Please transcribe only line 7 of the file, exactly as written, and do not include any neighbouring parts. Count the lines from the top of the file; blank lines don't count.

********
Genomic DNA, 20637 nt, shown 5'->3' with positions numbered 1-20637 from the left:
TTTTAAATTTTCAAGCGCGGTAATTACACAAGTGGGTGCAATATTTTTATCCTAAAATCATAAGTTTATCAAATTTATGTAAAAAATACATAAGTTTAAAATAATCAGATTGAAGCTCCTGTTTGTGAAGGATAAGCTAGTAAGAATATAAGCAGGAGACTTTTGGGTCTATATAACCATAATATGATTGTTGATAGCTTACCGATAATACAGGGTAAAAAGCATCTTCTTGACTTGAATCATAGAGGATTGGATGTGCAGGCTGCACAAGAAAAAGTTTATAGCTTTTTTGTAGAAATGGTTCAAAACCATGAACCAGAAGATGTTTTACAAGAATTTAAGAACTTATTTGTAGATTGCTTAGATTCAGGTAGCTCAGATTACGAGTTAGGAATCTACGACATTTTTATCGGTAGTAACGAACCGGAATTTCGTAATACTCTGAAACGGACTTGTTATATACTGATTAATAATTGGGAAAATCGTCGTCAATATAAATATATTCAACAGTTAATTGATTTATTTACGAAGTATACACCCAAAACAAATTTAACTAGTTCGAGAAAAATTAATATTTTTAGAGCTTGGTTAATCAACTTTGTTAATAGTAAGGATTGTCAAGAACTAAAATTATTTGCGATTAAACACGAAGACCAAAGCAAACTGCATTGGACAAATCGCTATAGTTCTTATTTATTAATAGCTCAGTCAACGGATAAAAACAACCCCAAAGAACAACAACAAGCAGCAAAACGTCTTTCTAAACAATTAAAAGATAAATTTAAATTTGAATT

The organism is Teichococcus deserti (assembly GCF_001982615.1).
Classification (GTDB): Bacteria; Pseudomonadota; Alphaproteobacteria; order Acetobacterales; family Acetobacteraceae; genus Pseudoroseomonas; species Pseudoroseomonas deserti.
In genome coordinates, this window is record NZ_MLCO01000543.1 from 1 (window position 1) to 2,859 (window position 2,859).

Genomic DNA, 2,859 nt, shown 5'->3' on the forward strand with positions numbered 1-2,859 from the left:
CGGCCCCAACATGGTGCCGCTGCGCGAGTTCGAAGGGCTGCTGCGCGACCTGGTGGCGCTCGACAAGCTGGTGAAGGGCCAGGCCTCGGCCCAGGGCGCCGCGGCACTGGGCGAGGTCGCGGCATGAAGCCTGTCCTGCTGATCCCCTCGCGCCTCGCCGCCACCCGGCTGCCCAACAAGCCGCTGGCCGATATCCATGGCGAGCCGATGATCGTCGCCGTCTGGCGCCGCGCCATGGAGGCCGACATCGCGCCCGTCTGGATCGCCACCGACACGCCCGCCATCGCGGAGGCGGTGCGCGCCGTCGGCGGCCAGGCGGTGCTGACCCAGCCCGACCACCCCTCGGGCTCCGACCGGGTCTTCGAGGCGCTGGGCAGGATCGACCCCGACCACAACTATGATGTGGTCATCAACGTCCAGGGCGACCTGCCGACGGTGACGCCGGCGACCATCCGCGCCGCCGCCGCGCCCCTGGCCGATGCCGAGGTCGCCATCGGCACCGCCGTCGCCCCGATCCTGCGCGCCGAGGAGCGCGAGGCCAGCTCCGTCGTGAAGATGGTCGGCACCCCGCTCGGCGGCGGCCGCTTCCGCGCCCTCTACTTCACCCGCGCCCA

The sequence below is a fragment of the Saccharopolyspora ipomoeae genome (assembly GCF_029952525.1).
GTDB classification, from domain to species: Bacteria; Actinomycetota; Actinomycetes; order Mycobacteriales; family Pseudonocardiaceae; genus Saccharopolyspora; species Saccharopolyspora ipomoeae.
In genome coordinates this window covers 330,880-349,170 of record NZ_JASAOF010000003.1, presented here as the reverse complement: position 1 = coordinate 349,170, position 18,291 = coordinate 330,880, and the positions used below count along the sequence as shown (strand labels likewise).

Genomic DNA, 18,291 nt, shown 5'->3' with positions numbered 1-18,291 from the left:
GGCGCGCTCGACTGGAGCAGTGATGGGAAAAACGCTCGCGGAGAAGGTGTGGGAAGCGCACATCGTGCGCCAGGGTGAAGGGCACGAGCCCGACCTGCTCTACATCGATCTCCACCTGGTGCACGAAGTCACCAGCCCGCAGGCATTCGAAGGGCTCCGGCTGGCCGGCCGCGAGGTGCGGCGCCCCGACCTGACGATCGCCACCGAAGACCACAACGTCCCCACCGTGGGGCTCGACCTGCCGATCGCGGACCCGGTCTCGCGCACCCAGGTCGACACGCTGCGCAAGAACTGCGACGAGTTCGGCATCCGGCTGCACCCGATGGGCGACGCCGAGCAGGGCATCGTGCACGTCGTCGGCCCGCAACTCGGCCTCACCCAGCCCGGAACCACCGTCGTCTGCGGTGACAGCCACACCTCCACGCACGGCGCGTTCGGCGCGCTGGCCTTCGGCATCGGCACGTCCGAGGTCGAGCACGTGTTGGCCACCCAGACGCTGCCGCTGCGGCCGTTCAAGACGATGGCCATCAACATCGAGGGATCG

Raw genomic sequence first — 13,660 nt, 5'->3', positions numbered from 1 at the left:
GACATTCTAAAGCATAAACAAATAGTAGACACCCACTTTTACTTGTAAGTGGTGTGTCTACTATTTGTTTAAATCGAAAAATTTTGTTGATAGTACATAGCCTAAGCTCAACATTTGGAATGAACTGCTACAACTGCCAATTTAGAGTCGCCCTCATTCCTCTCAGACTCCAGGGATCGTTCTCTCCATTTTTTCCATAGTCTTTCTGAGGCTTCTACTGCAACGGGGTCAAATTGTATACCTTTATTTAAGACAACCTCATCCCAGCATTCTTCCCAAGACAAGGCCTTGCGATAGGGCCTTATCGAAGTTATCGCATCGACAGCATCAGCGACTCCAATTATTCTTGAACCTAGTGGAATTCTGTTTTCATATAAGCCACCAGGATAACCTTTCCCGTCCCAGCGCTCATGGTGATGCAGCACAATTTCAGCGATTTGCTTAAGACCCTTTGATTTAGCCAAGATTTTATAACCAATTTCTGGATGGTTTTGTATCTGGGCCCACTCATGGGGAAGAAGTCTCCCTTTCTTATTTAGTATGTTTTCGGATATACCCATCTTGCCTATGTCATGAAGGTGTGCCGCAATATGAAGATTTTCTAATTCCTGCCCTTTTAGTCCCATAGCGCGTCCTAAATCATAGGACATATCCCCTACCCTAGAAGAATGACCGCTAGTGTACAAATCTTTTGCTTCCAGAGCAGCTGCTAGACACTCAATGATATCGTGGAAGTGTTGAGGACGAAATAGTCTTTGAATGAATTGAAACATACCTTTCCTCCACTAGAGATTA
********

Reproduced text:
CGGCCCCAACATGGTGCCGCTGCGCGAGTTCGAAGGGCTGCTGCGCGACCTGGTGGCGCTCGACAAGCTGGTGAAGGGCCAGGCCTCGGCCCAGGGCGCCGCGGCACTGGGCGAGGTCGCGGCATGAAGCCTGTCCTGCTGATCCCCTCGCGCCTCGCCGCCACCCGGCTGCCCAACAAGCCGCTGGCCGATATCCATGGCGAGCCGATGATCGTCGCCGTCTGGCGCCGCGCCATGGAGGCCGACATCGCGCCCGTCTGGATCGCCACCGACACGCCCGCCATCGCGGAGGCGGTGCGCGCCGTCGGCGGCCAGGCGGTGCTGACCCAGCCCGACCACCCCTCGGGCTCCGACCGGGTCTTCGAGGCGCTGGGCAGGATCGACCCCGACCACAACTATGATGTGGTCATCAACGTCCAGGGCGACCTGCCGACGGTGACGCCGGCGACCATCCGCGCCGCCGCCGCGCCCCTGGCCGATGCCGAGGTCGCCATCGGCACCGCCGTCGCCCCGATCCTGCGCGCCGAGGAGCGCGAGGCCAGCTCCGTCGTGAAGATGGTCGGCACCCCGCTCGGCGGCGGCCGCTTCCGCGCCCTCTACTTCACCCGCGCCCA